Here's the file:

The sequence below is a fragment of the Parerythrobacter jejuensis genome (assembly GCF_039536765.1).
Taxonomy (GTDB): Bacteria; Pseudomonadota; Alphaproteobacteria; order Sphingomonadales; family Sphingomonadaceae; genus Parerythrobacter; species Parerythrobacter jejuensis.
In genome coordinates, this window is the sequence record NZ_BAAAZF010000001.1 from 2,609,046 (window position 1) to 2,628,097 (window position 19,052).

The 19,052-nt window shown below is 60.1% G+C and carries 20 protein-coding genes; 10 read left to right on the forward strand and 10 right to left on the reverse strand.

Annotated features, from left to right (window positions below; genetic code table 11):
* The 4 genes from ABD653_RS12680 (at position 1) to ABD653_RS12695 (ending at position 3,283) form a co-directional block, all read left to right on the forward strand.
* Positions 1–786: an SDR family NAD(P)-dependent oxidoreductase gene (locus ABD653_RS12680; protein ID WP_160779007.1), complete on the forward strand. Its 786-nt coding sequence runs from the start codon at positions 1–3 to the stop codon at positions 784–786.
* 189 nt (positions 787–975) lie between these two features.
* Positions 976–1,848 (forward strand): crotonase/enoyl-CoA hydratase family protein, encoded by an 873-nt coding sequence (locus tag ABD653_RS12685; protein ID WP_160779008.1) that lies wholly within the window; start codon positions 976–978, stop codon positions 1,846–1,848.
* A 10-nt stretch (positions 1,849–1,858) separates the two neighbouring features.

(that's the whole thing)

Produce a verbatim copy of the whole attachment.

The sequence below is a fragment of the Parerythrobacter jejuensis genome (assembly GCF_039536765.1).
Taxonomy (GTDB): Bacteria; Pseudomonadota; Alphaproteobacteria; order Sphingomonadales; family Sphingomonadaceae; genus Parerythrobacter; species Parerythrobacter jejuensis.
In genome coordinates, this window is the sequence record NZ_BAAAZF010000001.1 from 2,609,046 (window position 1) to 2,628,097 (window position 19,052).

The 19,052-nt window shown below is 60.1% G+C and carries 20 protein-coding genes; 10 read left to right on the forward strand and 10 right to left on the reverse strand.

Annotated features, from left to right (window positions below; genetic code table 11):
* The 4 genes from ABD653_RS12680 (at position 1) to ABD653_RS12695 (ending at position 3,283) form a co-directional block, all read left to right on the forward strand.
* Positions 1–786: an SDR family NAD(P)-dependent oxidoreductase gene (locus ABD653_RS12680; protein ID WP_160779007.1), complete on the forward strand. Its 786-nt coding sequence runs from the start codon at positions 1–3 to the stop codon at positions 784–786.
* 189 nt (positions 787–975) lie between these two features.
* Positions 976–1,848 (forward strand): crotonase/enoyl-CoA hydratase family protein, encoded by an 873-nt coding sequence (locus tag ABD653_RS12685; protein ID WP_160779008.1) that lies wholly within the window; start codon positions 976–978, stop codon positions 1,846–1,848.
* A 10-nt stretch (positions 1,849–1,858) separates the two neighbouring features.